As a kid my parents always told me “If you can’t say anything nice, then don’t say anything.”
I’m not sure that works in the Western world.
Maybe in Asia, that was acceptable.
In the West, not expressing an opinion is sometimes a sign of lack of character or worse, a sign of weakness.
I grapple with this a lot when I teach especially when I have to critique students’ work.
It’s worse when I have to assign a grade.
In the end it always comes down to these questions:
Do I care about being popular or do I care about doing a good job teaching? How receptive or teachable is this person?
Beginners are usually easier to teach but those basic lessons require assignments to be very rigid with little leeway for experimentation and creativity because camera handling requires students to be given rigid instructions.
That’s why I usually go on field trips and shoot with my students.
I always give students more credit for trying out what they’ve learned during class or on field trips because it shows they didn’t just sit back and be ‘spoon-fed.’
They tried it out on their own, made an extra effort.
Occasionally a newbie with a prima madonna complex with a huge head wanders in.
You’ve probably met them.
They posted their pictures on social media, got lots and lots of likes so they must have an eye for photography.
To every suggestion I offer about their picture, they say, “Oh..that’s how I intended it, how I want it. That’s my vision.”
When I have a class of intermediate or more advanced students, that’s exciting.
I actually get to see some independent thinking and experimentation and hopefully some motivated students.
As with the beginners, I usually demonstrate the technique I’m looking for by shooting in class with my students.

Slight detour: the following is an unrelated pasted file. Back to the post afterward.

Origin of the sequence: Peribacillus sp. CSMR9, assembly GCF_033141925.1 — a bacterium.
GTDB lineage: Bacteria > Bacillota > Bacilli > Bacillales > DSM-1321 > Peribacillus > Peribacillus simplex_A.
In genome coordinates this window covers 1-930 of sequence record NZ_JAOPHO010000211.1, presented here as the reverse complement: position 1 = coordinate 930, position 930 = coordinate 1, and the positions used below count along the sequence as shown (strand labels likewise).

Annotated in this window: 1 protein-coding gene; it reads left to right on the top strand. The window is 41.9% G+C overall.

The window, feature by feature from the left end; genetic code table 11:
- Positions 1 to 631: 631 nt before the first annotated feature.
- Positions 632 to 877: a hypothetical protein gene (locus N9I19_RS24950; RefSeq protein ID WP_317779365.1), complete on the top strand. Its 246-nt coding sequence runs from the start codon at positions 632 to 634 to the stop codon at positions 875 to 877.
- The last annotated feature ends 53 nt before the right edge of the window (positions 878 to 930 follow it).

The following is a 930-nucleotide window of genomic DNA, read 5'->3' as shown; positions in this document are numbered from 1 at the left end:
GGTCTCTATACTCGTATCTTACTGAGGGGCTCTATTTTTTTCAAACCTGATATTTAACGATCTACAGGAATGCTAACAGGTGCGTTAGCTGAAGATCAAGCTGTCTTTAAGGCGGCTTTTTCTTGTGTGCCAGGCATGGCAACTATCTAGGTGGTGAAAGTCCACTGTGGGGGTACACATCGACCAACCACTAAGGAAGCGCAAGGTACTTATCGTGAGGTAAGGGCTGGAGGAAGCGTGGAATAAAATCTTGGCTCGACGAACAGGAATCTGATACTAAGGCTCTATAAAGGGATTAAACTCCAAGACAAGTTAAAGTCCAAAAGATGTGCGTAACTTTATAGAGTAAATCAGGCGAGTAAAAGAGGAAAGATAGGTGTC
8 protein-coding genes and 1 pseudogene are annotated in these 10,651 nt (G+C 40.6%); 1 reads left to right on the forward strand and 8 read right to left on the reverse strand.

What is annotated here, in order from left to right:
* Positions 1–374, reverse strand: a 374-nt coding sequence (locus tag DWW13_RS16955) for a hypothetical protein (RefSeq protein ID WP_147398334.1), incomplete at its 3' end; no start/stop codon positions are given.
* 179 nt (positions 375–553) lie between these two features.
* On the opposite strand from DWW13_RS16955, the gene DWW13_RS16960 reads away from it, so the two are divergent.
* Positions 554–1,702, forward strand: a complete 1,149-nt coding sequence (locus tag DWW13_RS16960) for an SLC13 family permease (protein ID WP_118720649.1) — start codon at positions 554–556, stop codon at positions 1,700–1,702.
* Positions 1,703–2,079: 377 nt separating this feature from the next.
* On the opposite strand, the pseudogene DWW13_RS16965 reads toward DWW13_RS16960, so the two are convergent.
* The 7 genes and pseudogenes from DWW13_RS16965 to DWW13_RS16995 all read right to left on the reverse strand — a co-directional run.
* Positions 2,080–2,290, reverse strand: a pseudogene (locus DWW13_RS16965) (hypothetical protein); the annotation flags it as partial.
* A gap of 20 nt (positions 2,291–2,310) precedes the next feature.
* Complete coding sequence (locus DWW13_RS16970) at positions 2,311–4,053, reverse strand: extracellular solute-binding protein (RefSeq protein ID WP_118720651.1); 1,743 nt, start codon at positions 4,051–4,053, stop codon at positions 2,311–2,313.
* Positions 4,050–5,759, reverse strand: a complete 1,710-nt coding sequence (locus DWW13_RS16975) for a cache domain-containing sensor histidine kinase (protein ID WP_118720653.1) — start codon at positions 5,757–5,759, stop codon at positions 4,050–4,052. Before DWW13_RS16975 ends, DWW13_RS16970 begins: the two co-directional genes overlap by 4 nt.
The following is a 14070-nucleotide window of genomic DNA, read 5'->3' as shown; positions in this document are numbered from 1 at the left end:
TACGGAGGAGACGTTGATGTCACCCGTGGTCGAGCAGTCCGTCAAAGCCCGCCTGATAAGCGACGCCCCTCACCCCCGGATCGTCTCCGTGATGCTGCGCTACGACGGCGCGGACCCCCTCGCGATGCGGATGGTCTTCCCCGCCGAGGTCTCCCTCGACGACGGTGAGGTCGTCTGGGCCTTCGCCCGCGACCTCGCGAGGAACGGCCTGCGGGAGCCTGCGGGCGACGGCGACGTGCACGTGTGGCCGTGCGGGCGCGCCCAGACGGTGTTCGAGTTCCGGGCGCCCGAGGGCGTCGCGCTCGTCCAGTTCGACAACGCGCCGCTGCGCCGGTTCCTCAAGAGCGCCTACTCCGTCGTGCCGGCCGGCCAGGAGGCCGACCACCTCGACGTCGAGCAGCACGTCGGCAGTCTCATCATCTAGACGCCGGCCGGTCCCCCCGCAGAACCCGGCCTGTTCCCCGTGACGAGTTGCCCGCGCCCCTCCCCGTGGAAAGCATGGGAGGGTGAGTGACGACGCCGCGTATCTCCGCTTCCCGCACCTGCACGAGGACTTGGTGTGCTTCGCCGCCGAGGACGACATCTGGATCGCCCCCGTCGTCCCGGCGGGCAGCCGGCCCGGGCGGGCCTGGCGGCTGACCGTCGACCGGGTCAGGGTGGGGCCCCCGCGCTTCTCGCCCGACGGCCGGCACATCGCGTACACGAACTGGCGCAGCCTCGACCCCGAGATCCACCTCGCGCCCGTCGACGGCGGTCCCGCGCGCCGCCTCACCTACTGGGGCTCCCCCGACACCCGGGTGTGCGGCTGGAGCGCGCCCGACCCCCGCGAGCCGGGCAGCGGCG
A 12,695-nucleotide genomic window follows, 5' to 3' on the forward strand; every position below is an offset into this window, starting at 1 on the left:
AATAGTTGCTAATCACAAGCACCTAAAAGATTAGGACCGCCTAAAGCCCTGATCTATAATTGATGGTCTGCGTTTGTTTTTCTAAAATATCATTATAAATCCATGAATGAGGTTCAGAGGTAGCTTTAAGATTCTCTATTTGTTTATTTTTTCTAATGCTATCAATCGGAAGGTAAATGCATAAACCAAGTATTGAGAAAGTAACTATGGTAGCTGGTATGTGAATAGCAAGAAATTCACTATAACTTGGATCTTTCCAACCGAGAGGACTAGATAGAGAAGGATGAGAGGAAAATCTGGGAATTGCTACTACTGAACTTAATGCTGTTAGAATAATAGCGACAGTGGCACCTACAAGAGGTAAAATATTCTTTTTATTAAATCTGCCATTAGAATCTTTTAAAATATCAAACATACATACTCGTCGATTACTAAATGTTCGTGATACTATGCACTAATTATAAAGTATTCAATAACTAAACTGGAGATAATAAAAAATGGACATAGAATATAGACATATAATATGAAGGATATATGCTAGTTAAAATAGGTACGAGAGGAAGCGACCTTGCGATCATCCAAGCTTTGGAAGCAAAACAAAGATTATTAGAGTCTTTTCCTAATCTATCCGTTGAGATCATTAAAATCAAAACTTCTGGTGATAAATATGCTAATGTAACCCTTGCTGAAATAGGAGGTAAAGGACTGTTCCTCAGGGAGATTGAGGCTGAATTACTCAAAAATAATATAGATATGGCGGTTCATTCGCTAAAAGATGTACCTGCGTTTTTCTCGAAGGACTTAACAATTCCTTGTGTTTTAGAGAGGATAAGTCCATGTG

But I always point out that they will get more credit if they re-shoot the assignment on their own with their own models or subjects.
Quite frankly I don’t think you can say you ‘own’ a certain technique if you don’t gather all the various elements together yourself from choosing the subject, styling their look, choosing the location and lighting.
And lo and behold there will be students who do the class work but nothing more and expect an A.
Mind you, it quite impossible to fail a photography class and I haven’t done that.
This leads me to what I feel is very pertinent if you partake in any sort of artistic endeavor.
- If you can’t handle the criticism, don’t ask for it.
- Also only solicit opinions of your work from people whose work you truly admire.
- Never offer any criticism unless you are specifically asked.
- Don’t offer a critique online. Artists’ egos are easily bruised. Texting doesn’t offer visual clues as to how your ‘suggestions’ are being taken.
I very seldom ask for a critique these days and it’s not because I don’t have anything left to learn.
On the contrary, I’m actually learning more now that I teach.
I have to be very methodical in my approach so I can document and deconstruct how I take my pictures.
When I need feedback on choices, I make a poll of which I invite you to participate.
So in the end, I would say you should take the feedback and number of likes you get when you post your work on social media with a giant boulder of salt.
You have to know your audience and their background. Aunt, uncles and families base how they like pictures very differently than folks with a little background in photography & art.